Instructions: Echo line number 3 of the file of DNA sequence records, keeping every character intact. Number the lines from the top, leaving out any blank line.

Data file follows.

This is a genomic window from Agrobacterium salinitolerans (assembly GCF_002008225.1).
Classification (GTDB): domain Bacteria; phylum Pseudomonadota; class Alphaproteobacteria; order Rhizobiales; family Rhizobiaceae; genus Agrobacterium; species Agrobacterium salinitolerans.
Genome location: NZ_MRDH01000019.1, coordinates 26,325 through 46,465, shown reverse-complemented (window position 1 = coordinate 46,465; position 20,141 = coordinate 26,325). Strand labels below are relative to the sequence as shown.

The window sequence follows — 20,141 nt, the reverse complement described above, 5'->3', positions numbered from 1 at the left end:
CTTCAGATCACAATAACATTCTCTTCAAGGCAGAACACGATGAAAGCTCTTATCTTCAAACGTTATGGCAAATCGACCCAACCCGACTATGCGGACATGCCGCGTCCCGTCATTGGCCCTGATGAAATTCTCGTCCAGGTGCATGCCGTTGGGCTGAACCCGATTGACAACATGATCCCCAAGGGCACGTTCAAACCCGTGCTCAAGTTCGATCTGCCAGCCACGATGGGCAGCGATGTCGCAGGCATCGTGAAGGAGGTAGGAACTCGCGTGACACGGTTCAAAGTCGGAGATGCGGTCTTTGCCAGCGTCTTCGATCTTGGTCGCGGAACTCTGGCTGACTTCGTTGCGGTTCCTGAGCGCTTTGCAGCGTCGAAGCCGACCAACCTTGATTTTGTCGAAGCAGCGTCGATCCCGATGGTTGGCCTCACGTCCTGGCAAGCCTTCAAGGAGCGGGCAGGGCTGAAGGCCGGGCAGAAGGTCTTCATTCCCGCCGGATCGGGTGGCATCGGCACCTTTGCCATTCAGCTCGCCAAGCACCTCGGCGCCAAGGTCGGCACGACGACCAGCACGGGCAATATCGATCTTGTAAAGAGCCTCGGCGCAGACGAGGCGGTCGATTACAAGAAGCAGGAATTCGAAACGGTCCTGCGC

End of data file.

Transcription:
Genome location: NZ_MRDH01000019.1, coordinates 26,325 through 46,465, shown reverse-complemented (window position 1 = coordinate 46,465; position 20,141 = coordinate 26,325). Strand labels below are relative to the sequence as shown.